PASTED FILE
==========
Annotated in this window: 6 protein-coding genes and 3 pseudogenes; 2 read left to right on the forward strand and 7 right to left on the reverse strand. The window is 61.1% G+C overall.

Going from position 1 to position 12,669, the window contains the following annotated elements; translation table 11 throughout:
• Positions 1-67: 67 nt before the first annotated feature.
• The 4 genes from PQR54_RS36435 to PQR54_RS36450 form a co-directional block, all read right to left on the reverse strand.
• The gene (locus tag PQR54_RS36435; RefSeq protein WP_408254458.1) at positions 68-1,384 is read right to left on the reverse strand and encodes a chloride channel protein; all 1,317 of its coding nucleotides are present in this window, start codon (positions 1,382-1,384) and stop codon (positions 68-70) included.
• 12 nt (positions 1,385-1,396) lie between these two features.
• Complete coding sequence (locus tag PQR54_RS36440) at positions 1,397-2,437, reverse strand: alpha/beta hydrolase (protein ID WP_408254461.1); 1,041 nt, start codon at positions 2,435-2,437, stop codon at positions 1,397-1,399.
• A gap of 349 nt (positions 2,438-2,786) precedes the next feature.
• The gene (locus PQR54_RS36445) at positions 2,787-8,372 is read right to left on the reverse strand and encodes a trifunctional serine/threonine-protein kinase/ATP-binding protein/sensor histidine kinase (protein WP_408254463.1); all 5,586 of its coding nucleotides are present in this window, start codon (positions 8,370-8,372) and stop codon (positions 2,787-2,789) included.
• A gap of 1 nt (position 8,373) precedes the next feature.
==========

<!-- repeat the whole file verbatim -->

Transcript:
Annotated in this window: 6 protein-coding genes and 3 pseudogenes; 2 read left to right on the forward strand and 7 right to left on the reverse strand. The window is 61.1% G+C overall.

Going from position 1 to position 12,669, the window contains the following annotated elements; translation table 11 throughout:
• Positions 1-67: 67 nt before the first annotated feature.
• The 4 genes from PQR54_RS36435 to PQR54_RS36450 form a co-directional block, all read right to left on the reverse strand.
• The gene (locus tag PQR54_RS36435; RefSeq protein WP_408254458.1) at positions 68-1,384 is read right to left on the reverse strand and encodes a chloride channel protein; all 1,317 of its coding nucleotides are present in this window, start codon (positions 1,382-1,384) and stop codon (positions 68-70) included.
• 12 nt (positions 1,385-1,396) lie between these two features.
• Complete coding sequence (locus tag PQR54_RS36440) at positions 1,397-2,437, reverse strand: alpha/beta hydrolase (protein ID WP_408254461.1); 1,041 nt, start codon at positions 2,435-2,437, stop codon at positions 1,397-1,399.
• A gap of 349 nt (positions 2,438-2,786) precedes the next feature.
• The gene (locus PQR54_RS36445) at positions 2,787-8,372 is read right to left on the reverse strand and encodes a trifunctional serine/threonine-protein kinase/ATP-binding protein/sensor histidine kinase (protein WP_408254463.1); all 5,586 of its coding nucleotides are present in this window, start codon (positions 8,370-8,372) and stop codon (positions 2,787-2,789) included.
• A gap of 1 nt (position 8,373) precedes the next feature.